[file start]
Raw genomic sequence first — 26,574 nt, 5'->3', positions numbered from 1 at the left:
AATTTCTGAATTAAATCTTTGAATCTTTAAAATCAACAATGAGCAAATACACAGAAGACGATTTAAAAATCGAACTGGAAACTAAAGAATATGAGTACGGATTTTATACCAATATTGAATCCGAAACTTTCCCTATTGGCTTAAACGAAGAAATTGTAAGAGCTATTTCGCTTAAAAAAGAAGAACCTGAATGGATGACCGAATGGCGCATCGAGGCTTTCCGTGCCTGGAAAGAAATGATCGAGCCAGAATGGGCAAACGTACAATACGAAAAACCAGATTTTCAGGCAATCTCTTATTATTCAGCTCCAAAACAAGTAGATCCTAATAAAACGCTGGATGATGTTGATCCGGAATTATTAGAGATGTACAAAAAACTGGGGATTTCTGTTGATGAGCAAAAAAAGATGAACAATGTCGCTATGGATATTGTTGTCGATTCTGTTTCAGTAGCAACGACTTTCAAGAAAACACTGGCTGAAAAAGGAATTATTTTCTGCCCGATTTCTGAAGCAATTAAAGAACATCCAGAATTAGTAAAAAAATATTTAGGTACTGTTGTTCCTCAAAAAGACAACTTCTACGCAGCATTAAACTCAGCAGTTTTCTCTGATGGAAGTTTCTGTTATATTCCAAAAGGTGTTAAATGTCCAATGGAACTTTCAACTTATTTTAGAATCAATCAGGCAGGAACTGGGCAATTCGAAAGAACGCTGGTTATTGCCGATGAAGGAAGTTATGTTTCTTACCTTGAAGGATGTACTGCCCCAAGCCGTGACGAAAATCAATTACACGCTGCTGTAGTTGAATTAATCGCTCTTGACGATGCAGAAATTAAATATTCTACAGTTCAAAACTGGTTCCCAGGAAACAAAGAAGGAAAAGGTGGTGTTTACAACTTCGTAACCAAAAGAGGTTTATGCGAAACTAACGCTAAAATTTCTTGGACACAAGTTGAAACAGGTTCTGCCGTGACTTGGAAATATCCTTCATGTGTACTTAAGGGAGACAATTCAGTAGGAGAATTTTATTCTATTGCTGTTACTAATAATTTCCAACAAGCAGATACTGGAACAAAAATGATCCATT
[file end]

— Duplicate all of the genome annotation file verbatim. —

Raw genomic sequence first — 26,574 nt, 5'->3', positions numbered from 1 at the left:
AATTTCTGAATTAAATCTTTGAATCTTTAAAATCAACAATGAGCAAATACACAGAAGACGATTTAAAAATCGAACTGGAAACTAAAGAATATGAGTACGGATTTTATACCAATATTGAATCCGAAACTTTCCCTATTGGCTTAAACGAAGAAATTGTAAGAGCTATTTCGCTTAAAAAAGAAGAACCTGAATGGATGACCGAATGGCGCATCGAGGCTTTCCGTGCCTGGAAAGAAATGATCGAGCCAGAATGGGCAAACGTACAATACGAAAAACCAGATTTTCAGGCAATCTCTTATTATTCAGCTCCAAAACAAGTAGATCCTAATAAAACGCTGGATGATGTTGATCCGGAATTATTAGAGATGTACAAAAAACTGGGGATTTCTGTTGATGAGCAAAAAAAGATGAACAATGTCGCTATGGATATTGTTGTCGATTCTGTTTCAGTAGCAACGACTTTCAAGAAAACACTGGCTGAAAAAGGAATTATTTTCTGCCCGATTTCTGAAGCAATTAAAGAACATCCAGAATTAGTAAAAAAATATTTAGGTACTGTTGTTCCTCAAAAAGACAACTTCTACGCAGCATTAAACTCAGCAGTTTTCTCTGATGGAAGTTTCTGTTATATTCCAAAAGGTGTTAAATGTCCAATGGAACTTTCAACTTATTTTAGAATCAATCAGGCAGGAACTGGGCAATTCGAAAGAACGCTGGTTATTGCCGATGAAGGAAGTTATGTTTCTTACCTTGAAGGATGTACTGCCCCAAGCCGTGACGAAAATCAATTACACGCTGCTGTAGTTGAATTAATCGCTCTTGACGATGCAGAAATTAAATATTCTACAGTTCAAAACTGGTTCCCAGGAAACAAAGAAGGAAAAGGTGGTGTTTACAACTTCGTAACCAAAAGAGGTTTATGCGAAACTAACGCTAAAATTTCTTGGACACAAGTTGAAACAGGTTCTGCCGTGACTTGGAAATATCCTTCATGTGTACTTAAGGGAGACAATTCAGTAGGAGAATTTTATTCTATTGCTGTTACTAATAATTTCCAACAAGCAGATACTGGAACAAAAATGATCCATT